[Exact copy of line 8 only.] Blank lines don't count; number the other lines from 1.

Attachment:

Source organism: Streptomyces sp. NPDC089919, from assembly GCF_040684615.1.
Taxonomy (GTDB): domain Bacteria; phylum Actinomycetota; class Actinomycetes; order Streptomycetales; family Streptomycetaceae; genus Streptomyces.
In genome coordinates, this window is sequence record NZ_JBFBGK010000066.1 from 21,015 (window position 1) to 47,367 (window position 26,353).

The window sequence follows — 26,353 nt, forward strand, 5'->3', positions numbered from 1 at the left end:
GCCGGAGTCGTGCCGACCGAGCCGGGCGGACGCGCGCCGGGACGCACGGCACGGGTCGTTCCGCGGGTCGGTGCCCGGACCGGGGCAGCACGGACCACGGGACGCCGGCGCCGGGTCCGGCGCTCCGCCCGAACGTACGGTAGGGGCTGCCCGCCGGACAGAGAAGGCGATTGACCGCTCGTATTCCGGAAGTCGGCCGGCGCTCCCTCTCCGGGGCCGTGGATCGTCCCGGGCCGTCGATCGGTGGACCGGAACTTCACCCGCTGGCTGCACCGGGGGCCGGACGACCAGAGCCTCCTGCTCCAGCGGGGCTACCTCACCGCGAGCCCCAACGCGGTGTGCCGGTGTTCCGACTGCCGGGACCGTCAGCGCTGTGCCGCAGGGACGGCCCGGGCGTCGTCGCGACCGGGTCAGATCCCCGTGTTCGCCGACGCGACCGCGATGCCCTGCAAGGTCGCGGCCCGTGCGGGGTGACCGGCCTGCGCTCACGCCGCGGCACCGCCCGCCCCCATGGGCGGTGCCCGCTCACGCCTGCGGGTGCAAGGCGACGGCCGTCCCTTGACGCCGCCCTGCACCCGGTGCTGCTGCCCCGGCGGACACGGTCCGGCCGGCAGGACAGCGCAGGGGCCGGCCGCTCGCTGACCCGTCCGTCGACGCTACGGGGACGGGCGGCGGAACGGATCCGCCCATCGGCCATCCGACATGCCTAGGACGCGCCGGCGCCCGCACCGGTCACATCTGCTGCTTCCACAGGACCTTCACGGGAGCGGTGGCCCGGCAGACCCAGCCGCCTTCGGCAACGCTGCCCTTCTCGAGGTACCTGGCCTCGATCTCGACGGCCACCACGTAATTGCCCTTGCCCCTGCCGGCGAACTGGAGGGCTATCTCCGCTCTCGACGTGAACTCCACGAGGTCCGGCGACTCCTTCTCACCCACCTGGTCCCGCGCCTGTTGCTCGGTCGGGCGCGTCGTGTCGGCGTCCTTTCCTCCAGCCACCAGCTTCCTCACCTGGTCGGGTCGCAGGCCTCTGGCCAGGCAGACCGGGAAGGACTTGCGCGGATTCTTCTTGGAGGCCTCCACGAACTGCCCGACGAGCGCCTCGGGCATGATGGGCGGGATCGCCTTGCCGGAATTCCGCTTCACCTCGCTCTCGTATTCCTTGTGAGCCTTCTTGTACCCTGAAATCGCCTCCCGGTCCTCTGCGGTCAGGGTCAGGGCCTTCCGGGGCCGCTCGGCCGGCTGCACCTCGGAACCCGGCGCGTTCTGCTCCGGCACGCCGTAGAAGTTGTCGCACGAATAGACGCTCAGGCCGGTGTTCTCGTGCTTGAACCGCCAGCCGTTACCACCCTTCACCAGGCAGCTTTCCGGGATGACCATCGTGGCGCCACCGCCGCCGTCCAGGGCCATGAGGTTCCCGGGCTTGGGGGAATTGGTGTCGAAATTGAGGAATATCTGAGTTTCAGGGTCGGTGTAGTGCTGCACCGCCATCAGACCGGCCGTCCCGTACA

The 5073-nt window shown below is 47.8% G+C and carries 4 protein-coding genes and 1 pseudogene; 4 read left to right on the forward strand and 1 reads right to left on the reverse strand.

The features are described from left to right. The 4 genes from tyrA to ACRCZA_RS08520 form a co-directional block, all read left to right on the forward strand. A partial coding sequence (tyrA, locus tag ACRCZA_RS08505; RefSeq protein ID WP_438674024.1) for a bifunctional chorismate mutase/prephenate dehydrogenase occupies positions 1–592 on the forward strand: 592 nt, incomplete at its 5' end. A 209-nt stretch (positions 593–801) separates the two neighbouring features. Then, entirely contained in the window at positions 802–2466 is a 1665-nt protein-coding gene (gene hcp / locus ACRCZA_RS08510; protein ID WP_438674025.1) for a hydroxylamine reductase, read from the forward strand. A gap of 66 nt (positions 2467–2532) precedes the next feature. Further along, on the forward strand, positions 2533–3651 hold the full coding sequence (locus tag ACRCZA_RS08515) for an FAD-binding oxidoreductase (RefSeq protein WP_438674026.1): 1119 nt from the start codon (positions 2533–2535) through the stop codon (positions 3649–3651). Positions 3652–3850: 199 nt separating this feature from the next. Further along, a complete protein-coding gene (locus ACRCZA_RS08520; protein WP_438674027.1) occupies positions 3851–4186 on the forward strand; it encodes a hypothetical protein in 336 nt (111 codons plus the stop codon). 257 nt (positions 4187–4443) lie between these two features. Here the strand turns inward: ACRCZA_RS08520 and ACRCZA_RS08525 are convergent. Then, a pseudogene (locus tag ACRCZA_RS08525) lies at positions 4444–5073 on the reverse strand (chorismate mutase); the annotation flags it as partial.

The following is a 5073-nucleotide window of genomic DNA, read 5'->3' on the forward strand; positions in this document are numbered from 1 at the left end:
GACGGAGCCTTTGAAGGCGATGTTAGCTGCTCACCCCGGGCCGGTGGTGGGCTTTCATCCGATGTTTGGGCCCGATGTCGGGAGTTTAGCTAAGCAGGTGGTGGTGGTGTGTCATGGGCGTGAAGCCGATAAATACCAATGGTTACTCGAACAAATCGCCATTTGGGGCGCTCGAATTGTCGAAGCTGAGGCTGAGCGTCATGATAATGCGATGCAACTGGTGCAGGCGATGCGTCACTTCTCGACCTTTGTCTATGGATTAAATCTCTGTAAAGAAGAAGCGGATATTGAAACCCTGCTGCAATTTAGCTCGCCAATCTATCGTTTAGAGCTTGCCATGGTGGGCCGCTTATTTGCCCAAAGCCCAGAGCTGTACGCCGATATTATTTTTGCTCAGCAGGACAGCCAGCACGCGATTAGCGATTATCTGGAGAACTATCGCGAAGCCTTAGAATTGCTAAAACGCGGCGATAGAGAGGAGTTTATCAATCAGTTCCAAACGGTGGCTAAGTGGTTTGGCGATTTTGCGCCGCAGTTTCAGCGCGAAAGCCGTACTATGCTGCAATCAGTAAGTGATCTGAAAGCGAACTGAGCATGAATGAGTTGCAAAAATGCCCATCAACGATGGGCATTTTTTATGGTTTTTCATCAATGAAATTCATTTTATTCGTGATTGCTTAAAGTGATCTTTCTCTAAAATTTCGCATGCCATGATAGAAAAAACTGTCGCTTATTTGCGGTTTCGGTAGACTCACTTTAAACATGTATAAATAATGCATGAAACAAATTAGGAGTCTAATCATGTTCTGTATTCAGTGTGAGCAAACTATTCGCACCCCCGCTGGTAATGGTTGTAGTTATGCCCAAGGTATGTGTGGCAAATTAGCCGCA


The following is a 5073-nucleotide window of genomic DNA, read 5'->3' on the forward strand; positions in this document are numbered from 1 at the left end: